Feature Archive

Nix the Nightcap for Better Sleep?

Why drinking before bedtime could affect the quality of your shuteye.

By Jenny Stamos
WebMD Medical News

Reviewed By Michael J. Breus, PhD

Joanne Brucker, 47, grew up with European parents, who considered it traditional to drink wine with dinner each night. But eventually she noticed her nightly quaffing was interfering with her slumber. "I tried to keep it up," she says, "but anything more than two glasses definitely kept me from falling asleep. Why does alcohol before bedtime affect me so much?"

Simply put, alcohol makes it hard for you to stay asleep and sleep well, says J. Todd Arnedt, PhD, clinical assistant professor at the Sleep and Chronophysiology Laboratory at the University of Michigan.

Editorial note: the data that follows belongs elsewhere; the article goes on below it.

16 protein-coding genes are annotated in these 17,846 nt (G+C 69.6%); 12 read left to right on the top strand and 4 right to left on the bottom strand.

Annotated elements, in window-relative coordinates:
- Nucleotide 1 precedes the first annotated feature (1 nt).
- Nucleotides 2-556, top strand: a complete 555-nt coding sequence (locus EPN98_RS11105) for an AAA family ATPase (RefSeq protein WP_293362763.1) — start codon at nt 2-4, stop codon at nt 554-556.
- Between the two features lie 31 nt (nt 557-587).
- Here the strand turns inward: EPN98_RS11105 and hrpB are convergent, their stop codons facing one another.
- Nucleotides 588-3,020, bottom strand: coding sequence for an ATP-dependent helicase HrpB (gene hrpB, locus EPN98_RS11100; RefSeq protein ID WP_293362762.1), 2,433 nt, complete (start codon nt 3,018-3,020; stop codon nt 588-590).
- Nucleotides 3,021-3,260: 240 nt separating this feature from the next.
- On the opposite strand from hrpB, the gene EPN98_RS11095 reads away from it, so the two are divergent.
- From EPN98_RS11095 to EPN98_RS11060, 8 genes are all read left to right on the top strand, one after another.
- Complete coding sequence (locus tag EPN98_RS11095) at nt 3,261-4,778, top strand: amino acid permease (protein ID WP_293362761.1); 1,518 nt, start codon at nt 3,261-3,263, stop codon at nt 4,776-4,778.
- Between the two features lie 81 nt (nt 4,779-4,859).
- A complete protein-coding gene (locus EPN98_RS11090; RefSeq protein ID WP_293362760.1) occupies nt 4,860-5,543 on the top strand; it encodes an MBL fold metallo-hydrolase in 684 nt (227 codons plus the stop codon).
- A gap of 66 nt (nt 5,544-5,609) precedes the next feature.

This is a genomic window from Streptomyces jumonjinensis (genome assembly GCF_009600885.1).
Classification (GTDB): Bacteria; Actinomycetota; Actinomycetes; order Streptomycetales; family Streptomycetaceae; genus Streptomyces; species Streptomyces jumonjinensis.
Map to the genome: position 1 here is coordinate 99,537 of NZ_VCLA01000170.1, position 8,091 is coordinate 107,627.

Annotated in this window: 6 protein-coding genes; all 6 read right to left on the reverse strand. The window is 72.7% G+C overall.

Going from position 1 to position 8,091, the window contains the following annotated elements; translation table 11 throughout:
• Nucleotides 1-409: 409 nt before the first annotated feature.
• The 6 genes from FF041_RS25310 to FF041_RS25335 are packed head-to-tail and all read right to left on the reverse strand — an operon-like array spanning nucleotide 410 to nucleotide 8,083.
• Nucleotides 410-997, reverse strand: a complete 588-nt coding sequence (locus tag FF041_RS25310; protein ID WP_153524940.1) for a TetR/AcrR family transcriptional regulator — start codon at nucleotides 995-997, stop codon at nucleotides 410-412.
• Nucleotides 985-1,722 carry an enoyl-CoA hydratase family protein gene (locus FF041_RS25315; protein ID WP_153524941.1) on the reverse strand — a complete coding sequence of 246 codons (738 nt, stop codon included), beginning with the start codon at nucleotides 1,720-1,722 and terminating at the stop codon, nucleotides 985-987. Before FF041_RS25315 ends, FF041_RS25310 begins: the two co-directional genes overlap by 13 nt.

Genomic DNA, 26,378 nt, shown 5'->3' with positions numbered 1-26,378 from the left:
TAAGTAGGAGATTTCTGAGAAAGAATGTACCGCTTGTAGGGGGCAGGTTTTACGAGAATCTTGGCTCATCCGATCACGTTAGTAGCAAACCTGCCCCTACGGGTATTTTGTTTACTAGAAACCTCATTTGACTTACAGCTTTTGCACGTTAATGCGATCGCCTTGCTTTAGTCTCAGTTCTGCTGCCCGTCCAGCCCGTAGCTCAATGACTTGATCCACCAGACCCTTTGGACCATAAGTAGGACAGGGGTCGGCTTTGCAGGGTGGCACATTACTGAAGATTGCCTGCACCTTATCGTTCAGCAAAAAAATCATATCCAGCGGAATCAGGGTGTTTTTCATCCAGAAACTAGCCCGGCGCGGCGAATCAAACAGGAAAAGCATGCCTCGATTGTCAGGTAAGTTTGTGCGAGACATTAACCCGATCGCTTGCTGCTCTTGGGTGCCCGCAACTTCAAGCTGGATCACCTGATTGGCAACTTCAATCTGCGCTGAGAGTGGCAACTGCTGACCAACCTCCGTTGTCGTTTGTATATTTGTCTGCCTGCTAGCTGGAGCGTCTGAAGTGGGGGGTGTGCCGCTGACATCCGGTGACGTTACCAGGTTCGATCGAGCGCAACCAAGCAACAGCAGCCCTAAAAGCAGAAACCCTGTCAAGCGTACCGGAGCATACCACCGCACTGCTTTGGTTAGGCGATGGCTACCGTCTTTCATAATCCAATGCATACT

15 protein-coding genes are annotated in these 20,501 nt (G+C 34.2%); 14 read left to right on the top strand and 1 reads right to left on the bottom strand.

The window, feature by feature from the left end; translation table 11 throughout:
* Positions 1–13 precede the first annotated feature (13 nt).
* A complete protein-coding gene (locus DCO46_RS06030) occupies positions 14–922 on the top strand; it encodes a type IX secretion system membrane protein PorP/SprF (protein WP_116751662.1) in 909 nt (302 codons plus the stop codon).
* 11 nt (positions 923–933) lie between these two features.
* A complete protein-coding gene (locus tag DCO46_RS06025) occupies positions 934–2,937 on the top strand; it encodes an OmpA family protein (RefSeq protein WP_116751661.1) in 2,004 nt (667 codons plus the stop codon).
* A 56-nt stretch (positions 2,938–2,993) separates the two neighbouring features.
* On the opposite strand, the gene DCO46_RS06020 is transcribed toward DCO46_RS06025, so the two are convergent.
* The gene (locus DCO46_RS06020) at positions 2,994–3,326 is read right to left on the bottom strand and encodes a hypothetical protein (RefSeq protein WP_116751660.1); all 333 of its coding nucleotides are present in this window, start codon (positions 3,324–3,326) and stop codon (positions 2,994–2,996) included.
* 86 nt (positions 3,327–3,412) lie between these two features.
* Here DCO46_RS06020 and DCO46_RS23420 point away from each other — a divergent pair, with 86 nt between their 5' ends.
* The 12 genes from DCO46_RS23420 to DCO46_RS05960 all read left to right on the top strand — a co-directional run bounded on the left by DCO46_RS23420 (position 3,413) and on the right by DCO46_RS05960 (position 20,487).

Still, the nightcap has quite a following: Up to 15% of people use alcohol to seduce the sandman, large-scale surveys show, even though research suggests that it loses any benefit as a sleep aid within just a few days, Arnedt says. After a few nights of regular imbibing, your body builds up a tolerance to alcohol's effects.

A larger dose than usual will put you out like a light, of course. However, according to Arnedt, this type of slumber steals from the sleep you would normally get early on in your nightly cycle (called dream sleep). Hours later, when your body has mostly metabolized the alcohol, your sleep becomes fragmented, and you're prone to frequent wakings (often to hit the bathroom).